Russian sailors were the first Western colonial power to explore Alaska. Before contact with outside cultures Alaska Natives did not produce alcohol among themselves. Grinev explains Russian sailors, hunters, and merchants carried “small quantities [of alcohol] for personal consumption.” Where Russian colonialists used tobacco as the substance of choice to incentive work and cooperation among the indigenous people, English whalers and American merchants used alcohol as the tool of economy of in colonial North West Alaska. “American boats were regularly stocked with alcohol by the 19th century and visiting more and more coastal villages in Northwest Alaska” (Grinev 2010, 70-71). “The regular distribution of alcohol was a means of maintaining Indian loyalties as well as gaining new friends” on the part of Western merchants, hunters, and traders throughout Alaska (Conn 1980, 46).

As more and more alcohol became available via trade with English and American sailors and merchants alcoholism developed in some people in many coastal communities. Since the initial moment of contact with outside cultures Alaska Native communities have had to adjust to huge changes in their way of life, and were forced to re-examine their understanding of health and healing, education, and spirituality.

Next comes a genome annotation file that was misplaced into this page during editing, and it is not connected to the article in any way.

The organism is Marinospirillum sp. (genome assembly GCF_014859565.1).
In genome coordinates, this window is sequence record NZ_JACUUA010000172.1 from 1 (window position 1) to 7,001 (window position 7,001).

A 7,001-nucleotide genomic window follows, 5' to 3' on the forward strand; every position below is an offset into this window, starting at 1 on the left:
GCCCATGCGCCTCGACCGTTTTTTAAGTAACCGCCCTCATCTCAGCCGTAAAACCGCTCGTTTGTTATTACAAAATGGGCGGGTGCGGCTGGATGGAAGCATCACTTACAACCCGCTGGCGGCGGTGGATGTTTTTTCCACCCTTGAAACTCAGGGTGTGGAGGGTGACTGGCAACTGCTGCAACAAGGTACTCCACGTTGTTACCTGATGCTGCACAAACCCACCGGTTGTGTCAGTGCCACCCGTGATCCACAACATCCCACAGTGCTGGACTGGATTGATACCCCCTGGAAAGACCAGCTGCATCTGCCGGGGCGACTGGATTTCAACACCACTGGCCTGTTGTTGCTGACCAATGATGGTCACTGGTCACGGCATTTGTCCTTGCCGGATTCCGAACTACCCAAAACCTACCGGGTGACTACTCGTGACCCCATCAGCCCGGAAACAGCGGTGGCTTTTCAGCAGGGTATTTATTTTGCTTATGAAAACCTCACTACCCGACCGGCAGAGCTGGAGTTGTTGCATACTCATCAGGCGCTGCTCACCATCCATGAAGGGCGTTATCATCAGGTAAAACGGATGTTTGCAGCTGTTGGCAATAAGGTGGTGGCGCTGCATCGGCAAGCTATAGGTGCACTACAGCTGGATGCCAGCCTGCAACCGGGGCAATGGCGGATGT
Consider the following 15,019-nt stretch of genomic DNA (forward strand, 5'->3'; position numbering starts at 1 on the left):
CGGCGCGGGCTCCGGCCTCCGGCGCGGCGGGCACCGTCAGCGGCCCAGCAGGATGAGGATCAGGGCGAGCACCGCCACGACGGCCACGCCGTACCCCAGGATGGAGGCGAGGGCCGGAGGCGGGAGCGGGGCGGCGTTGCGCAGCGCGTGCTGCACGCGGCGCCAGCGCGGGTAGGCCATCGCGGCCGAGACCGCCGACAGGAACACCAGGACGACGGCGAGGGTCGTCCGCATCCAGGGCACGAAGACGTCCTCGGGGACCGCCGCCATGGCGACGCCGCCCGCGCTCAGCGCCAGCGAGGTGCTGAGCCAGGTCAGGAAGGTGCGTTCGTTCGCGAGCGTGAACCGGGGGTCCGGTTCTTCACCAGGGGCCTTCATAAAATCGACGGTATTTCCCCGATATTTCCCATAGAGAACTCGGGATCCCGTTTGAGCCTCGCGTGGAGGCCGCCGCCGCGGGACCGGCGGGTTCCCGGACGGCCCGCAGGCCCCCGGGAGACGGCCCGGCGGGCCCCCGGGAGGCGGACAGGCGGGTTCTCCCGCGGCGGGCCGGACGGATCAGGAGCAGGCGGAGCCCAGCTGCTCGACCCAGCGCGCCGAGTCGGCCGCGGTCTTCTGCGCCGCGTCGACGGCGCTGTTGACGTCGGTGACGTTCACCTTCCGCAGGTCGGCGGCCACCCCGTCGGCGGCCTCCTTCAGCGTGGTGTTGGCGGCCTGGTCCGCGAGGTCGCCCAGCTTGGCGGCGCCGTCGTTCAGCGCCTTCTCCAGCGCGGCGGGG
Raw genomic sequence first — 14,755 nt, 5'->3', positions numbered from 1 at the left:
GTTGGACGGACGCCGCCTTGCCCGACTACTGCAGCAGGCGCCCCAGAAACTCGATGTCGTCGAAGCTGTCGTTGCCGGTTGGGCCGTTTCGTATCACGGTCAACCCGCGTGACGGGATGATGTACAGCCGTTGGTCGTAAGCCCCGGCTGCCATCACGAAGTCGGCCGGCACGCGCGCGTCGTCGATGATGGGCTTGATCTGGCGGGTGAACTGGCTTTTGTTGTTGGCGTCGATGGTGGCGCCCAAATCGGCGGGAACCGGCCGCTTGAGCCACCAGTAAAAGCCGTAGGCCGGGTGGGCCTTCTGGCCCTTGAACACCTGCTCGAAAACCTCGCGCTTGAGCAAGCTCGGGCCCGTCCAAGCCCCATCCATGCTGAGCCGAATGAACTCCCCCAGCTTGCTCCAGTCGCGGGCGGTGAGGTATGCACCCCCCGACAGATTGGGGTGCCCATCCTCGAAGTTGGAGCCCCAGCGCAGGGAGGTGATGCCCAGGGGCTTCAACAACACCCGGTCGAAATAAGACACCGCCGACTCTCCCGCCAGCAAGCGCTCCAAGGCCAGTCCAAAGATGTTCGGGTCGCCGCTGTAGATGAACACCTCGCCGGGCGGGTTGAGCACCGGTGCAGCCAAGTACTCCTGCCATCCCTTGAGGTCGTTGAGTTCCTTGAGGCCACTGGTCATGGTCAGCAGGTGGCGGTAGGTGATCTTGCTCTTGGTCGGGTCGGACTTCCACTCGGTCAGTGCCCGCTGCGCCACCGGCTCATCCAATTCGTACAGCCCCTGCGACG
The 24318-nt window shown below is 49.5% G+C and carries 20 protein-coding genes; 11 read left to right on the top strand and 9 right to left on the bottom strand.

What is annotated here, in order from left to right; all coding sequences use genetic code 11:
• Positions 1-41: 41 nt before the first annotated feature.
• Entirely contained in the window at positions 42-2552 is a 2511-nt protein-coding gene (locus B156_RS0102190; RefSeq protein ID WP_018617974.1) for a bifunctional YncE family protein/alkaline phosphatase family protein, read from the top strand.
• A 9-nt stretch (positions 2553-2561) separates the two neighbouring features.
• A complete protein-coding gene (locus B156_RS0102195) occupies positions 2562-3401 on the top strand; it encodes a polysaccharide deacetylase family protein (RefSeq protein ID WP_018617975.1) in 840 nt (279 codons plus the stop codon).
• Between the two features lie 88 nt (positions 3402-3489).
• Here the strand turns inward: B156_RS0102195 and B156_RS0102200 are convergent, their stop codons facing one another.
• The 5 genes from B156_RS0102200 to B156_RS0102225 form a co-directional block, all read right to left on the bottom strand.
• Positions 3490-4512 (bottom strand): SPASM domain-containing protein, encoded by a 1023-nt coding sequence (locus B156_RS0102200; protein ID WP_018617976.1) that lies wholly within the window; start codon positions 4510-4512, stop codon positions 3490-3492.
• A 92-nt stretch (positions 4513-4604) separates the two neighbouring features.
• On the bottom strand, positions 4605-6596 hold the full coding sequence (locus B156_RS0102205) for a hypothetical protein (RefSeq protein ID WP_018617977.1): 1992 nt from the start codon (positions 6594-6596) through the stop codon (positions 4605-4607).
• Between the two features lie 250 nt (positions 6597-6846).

Fur traders in Canada, trading with Indians, 1777 by William Faden

Fur Traders in Canada, Trading with Indians, 1777 by William Faden.

Effects of Alcoholism in 19th Century NW Alaska

Contact with Western people brought new material goods to Natives of Alaska but it also introduced new diseases to Alaska. At the same time that alcohol and alcoholism were taking their toll on small, indigenous communities, the deadly effects of illness was ravaging populations and confounding traditional healing practices, as well. In addition to supplies of alcohol and disease, foreign colonialists also supplied the model for conduct when drinking alcohol. Often on board ships for years, these sailors and hunters demonstrated that drinking alcohol was part of a process of “letting off steam” that also included unruly, unproductive, and perhaps violent behavior (Conn 1980, 4). “Drinking sprees coupled with over-hunting of … sea mammals by seaman resulted in widespread annihilation of coastal Eskimos by famine and disease” (Conn 1980, 5-6).